The crumbling asteroid, designated P/2013 R3, was first noticed as an unusual, fuzzy-looking object by the Catalina and Pan STARRS sky surveys on Sept. 15, 2013. A follow-up observation on October 1 with the W. M. Keck Observatory on the summit of Mauna Kea, a dormant volcano on the island of Hawaii, revealed three bodies moving together in an envelope of dust nearly the diameter of Earth.
Image Credit: NASA, ESA, D. Jewitt (UCLA)
The Flood After The Impact
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Scattered across the scene are a few dozen impact craters that cover a wide range of sizes, with the largest boasting a diameter of around 20 km.
The long and intricate canyon-like features that resemble riverbeds are the phenomenal aftermath of the same fierce impacts that created the largest craters.
When a small body such as a comet or an asteroid crashes at high speed into another object in the Solar System, the collision dramatically heats up the surface at the impact site.
In the case of the large crater seen in this image, the heat produced by such a powerful smash melted the soil – a mixture of rock, dust and also, hidden deep down, water ice – resulting in a massive overflow that flooded the surrounding environment. Before drying up, this muddy fluid carved a complex pattern of channels while making its way across the planet’s surface.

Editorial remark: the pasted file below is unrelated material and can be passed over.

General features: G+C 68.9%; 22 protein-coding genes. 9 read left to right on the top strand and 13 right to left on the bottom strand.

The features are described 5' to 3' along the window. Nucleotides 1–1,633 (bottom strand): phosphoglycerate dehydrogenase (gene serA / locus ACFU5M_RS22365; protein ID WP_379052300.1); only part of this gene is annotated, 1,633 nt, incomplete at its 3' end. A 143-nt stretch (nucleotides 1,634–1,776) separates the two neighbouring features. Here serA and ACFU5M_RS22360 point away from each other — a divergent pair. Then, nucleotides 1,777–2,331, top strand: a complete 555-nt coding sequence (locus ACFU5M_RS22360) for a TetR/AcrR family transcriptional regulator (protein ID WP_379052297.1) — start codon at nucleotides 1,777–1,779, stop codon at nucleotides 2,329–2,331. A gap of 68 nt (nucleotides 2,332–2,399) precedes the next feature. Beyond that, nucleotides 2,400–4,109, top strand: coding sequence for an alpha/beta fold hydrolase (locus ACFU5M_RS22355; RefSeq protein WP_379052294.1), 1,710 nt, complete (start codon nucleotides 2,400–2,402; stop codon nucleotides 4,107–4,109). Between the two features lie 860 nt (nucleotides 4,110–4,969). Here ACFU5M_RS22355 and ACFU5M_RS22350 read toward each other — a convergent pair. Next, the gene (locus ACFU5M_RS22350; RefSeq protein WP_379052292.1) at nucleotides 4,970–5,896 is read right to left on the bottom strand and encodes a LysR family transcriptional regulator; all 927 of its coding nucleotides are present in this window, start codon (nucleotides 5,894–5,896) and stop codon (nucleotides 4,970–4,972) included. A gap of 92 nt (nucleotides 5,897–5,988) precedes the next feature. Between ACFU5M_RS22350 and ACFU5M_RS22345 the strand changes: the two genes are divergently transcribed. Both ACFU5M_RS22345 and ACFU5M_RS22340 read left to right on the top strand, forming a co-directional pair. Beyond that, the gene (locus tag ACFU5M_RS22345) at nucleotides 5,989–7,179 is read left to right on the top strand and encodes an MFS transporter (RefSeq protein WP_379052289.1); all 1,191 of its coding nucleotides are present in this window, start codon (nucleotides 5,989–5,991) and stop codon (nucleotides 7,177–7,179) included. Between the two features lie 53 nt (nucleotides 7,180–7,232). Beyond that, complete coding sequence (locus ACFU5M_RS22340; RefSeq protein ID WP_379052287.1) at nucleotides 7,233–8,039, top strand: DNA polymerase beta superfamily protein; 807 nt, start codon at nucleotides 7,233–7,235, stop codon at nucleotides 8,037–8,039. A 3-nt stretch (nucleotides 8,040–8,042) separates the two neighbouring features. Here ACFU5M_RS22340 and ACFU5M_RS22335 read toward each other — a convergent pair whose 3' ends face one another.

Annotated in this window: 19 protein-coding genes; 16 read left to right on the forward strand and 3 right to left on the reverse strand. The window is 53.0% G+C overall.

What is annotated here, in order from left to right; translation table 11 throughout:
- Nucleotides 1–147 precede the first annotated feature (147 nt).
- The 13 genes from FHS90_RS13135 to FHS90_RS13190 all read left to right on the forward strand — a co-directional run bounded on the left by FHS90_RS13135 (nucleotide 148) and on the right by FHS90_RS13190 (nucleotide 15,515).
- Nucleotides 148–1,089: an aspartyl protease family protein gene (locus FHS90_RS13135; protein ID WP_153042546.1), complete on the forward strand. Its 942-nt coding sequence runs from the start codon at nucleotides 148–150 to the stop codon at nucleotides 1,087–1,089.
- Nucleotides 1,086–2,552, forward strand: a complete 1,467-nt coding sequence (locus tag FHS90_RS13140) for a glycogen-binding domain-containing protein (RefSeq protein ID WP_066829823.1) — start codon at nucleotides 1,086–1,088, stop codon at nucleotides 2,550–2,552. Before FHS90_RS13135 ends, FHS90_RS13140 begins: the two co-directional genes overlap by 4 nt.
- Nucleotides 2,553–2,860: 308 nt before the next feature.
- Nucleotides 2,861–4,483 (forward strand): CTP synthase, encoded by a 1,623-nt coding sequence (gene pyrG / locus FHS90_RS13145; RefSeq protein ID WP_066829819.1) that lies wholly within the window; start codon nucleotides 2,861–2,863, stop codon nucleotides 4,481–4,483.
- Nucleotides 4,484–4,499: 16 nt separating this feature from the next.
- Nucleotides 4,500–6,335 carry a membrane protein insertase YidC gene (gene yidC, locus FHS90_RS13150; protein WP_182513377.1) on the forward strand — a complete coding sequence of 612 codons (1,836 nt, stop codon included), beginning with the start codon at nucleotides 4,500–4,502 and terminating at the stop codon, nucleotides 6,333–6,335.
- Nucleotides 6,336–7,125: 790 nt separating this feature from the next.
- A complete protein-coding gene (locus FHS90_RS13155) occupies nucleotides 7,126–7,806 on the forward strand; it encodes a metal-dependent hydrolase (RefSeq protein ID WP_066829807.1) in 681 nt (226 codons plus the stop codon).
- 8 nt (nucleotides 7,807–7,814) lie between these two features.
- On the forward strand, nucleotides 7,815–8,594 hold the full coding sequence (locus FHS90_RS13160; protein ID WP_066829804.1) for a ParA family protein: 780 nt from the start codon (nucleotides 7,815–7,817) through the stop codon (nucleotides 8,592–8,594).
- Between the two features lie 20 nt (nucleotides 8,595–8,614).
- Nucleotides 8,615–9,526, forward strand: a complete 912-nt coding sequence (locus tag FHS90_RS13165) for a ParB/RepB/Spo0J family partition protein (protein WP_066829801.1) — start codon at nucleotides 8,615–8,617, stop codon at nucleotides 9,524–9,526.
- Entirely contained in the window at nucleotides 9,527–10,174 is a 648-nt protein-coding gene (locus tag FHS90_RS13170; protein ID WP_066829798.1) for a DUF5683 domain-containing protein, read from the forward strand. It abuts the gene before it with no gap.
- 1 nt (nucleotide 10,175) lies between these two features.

The melted rock–ice mixture also gave rise to the fluidised appearance of the debris blankets surrounding the largest crater.
Based on the lack of similar structures near the small craters in this image, scientists believe that only the most powerful impacts – those responsible for forging the largest craters – were able to dig deep enough to release part of the frozen reservoir of water lying beneath the surface.
Copyright ESA/DLR/FU Berlin (G. Neukum)
New Horizons Heads for Pluto
In 2006, NASA dispatched an ambassador to the planetary frontier: The New Horizons spacecraft, now more than halfway between Earth and Pluto, is on approach for a dramatic flight past the icy dwarf planet and its moons in July 2015.
After 10 years and more than 3 billion miles, on a historic voyage that has already taken it over the storms and around the moons of Jupiter, New Horizons will shed light on new kinds of worlds on the outskirts of the solar system.
Pluto gets closer by the day, and New Horizons continues into rare territory, as just the fifth probe to traverse interplanetary space so far from the sun. And the first ever to travel to Pluto.
credit: NASA Kennedy
Martian Rock Harrison in Color, Showing Crystals (Annotated)
Curiosity inspected the rock's appearance and composition on the mission's 514th sol, or Martian day (Jan. 15, 2014).
Harrison bears elongated, light-colored crystals in a darker matrix. Some of the crystals are about 0.4 inch (1 centimeter) in size.
This mineral association is typical of basaltic igneous rocks. The texture provides compelling evidence for igneous rocks at Gale Crater, where Curiosity is on a traverse to reach the lower slopes of Mount Sharp near the center of the crater.
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Image Credit: NASA/JPL-Caltech/LANL/CNES/IRAP/LPGNantes/CNRS/IAS/MSSS
Vapour Found Around Dwarf Planet Ceres